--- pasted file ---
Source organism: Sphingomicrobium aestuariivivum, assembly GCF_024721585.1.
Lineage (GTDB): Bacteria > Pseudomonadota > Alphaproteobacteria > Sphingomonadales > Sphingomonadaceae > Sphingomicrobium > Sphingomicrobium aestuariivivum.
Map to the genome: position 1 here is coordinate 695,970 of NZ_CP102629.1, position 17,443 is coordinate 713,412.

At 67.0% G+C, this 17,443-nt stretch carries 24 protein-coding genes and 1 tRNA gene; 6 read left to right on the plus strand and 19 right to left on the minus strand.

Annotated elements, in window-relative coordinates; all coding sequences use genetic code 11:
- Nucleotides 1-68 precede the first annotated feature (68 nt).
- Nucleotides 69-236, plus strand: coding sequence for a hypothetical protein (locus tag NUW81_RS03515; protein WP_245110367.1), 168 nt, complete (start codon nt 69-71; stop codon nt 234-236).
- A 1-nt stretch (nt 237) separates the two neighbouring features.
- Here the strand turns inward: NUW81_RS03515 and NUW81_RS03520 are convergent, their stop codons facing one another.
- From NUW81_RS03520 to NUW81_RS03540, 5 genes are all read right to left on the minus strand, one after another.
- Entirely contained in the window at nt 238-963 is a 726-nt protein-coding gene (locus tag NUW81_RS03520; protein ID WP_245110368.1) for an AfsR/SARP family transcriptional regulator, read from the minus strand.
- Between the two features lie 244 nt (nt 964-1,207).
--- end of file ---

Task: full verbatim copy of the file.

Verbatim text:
Source organism: Sphingomicrobium aestuariivivum, assembly GCF_024721585.1.
Lineage (GTDB): Bacteria > Pseudomonadota > Alphaproteobacteria > Sphingomonadales > Sphingomonadaceae > Sphingomicrobium > Sphingomicrobium aestuariivivum.
Map to the genome: position 1 here is coordinate 695,970 of NZ_CP102629.1, position 17,443 is coordinate 713,412.

At 67.0% G+C, this 17,443-nt stretch carries 24 protein-coding genes and 1 tRNA gene; 6 read left to right on the plus strand and 19 right to left on the minus strand.

Annotated elements, in window-relative coordinates; all coding sequences use genetic code 11:
- Nucleotides 1-68 precede the first annotated feature (68 nt).
- Nucleotides 69-236, plus strand: coding sequence for a hypothetical protein (locus tag NUW81_RS03515; protein WP_245110367.1), 168 nt, complete (start codon nt 69-71; stop codon nt 234-236).
- A 1-nt stretch (nt 237) separates the two neighbouring features.
- Here the strand turns inward: NUW81_RS03515 and NUW81_RS03520 are convergent, their stop codons facing one another.
- From NUW81_RS03520 to NUW81_RS03540, 5 genes are all read right to left on the minus strand, one after another.
- Entirely contained in the window at nt 238-963 is a 726-nt protein-coding gene (locus tag NUW81_RS03520; protein ID WP_245110368.1) for an AfsR/SARP family transcriptional regulator, read from the minus strand.
- Between the two features lie 244 nt (nt 964-1,207).